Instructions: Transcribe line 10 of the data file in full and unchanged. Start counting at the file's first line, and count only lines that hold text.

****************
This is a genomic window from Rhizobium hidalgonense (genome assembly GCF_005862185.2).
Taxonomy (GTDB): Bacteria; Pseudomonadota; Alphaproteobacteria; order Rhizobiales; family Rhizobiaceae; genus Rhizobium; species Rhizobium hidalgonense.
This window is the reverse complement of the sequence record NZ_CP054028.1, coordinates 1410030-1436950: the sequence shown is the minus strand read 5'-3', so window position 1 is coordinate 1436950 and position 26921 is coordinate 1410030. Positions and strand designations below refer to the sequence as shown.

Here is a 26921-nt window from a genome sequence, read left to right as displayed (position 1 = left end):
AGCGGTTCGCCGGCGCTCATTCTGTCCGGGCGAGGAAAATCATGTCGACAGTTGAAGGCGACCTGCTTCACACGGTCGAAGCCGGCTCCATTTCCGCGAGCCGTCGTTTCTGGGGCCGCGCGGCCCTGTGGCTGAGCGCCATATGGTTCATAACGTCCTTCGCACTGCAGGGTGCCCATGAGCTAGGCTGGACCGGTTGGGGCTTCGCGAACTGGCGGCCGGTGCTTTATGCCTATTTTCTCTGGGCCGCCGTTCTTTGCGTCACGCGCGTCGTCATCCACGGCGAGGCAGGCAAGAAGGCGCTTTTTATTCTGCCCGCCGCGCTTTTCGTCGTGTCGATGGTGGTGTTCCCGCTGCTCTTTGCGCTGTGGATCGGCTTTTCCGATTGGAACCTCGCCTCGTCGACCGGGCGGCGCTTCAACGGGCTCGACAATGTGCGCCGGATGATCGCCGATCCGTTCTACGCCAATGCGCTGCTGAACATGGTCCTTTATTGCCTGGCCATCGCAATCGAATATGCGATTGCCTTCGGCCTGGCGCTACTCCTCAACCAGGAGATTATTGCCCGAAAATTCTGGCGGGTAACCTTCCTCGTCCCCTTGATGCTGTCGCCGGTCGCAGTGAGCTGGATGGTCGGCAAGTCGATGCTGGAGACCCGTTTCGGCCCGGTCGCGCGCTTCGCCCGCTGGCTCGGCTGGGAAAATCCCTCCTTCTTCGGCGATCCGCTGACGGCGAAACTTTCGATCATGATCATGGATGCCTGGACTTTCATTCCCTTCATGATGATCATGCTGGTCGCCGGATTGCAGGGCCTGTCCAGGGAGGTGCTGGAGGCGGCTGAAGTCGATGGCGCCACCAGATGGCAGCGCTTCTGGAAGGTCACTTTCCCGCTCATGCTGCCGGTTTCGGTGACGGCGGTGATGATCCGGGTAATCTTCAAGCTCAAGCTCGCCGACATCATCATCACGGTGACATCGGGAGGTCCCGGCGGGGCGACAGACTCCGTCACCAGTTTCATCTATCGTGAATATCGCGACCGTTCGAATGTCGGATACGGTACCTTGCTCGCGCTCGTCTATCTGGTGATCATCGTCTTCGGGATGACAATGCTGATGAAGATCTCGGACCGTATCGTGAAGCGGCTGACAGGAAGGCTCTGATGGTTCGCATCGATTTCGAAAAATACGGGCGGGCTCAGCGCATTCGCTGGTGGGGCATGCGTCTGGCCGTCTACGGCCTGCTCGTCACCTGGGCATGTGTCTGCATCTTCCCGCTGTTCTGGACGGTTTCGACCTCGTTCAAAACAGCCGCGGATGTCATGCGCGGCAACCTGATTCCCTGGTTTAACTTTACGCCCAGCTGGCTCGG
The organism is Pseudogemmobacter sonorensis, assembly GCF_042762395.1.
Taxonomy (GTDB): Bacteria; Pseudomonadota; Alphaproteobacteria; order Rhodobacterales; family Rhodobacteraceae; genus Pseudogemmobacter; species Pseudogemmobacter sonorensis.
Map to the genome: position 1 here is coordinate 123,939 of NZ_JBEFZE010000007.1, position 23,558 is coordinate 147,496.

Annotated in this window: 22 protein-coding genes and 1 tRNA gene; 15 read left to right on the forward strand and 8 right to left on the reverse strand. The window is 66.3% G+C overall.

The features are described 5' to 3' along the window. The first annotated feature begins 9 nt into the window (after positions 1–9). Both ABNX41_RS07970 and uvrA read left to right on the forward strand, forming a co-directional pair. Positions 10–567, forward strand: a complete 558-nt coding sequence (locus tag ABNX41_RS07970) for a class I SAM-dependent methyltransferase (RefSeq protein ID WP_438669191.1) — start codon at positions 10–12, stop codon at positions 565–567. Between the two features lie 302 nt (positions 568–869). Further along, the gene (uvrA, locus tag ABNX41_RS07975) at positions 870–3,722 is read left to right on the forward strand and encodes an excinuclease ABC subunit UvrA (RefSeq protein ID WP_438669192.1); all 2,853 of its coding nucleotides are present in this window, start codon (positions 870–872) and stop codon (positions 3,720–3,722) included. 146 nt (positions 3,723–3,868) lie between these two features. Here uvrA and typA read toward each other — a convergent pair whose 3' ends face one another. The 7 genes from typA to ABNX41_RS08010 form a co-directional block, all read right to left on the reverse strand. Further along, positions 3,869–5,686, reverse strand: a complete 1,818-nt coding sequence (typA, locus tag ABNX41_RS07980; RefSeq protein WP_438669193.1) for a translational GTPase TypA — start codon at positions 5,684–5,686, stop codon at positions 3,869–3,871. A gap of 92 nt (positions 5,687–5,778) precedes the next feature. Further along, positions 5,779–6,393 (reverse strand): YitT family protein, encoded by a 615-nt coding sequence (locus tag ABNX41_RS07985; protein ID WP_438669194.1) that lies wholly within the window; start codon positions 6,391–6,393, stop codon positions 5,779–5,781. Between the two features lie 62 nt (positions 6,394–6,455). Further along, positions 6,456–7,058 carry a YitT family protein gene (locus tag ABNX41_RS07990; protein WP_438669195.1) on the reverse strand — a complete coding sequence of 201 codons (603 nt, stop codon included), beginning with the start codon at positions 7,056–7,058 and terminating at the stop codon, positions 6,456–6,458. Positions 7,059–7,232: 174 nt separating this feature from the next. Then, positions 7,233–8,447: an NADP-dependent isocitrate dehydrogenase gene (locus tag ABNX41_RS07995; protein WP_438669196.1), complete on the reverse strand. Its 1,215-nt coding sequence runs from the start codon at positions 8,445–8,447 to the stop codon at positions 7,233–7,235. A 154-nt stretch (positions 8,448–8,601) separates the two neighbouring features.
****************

The features are described 5' to 3' along the window. The first annotated feature begins 9 nt into the window (after positions 1–9). Both ABNX41_RS07970 and uvrA read left to right on the forward strand, forming a co-directional pair. Positions 10–567, forward strand: a complete 558-nt coding sequence (locus tag ABNX41_RS07970) for a class I SAM-dependent methyltransferase (RefSeq protein ID WP_438669191.1) — start codon at positions 10–12, stop codon at positions 565–567. Between the two features lie 302 nt (positions 568–869). Further along, the gene (uvrA, locus tag ABNX41_RS07975) at positions 870–3,722 is read left to right on the forward strand and encodes an excinuclease ABC subunit UvrA (RefSeq protein ID WP_438669192.1); all 2,853 of its coding nucleotides are present in this window, start codon (positions 870–872) and stop codon (positions 3,720–3,722) included. 146 nt (positions 3,723–3,868) lie between these two features. Here uvrA and typA read toward each other — a convergent pair whose 3' ends face one another. The 7 genes from typA to ABNX41_RS08010 form a co-directional block, all read right to left on the reverse strand. Further along, positions 3,869–5,686, reverse strand: a complete 1,818-nt coding sequence (typA, locus tag ABNX41_RS07980; RefSeq protein WP_438669193.1) for a translational GTPase TypA — start codon at positions 5,684–5,686, stop codon at positions 3,869–3,871. A gap of 92 nt (positions 5,687–5,778) precedes the next feature. Further along, positions 5,779–6,393 (reverse strand): YitT family protein, encoded by a 615-nt coding sequence (locus tag ABNX41_RS07985; protein ID WP_438669194.1) that lies wholly within the window; start codon positions 6,391–6,393, stop codon positions 5,779–5,781. Between the two features lie 62 nt (positions 6,394–6,455). Further along, positions 6,456–7,058 carry a YitT family protein gene (locus tag ABNX41_RS07990; protein WP_438669195.1) on the reverse strand — a complete coding sequence of 201 codons (603 nt, stop codon included), beginning with the start codon at positions 7,056–7,058 and terminating at the stop codon, positions 6,456–6,458. Positions 7,059–7,232: 174 nt separating this feature from the next. Then, positions 7,233–8,447: an NADP-dependent isocitrate dehydrogenase gene (locus tag ABNX41_RS07995; protein WP_438669196.1), complete on the reverse strand. Its 1,215-nt coding sequence runs from the start codon at positions 8,445–8,447 to the stop codon at positions 7,233–7,235. A 154-nt stretch (positions 8,448–8,601) separates the two neighbouring features.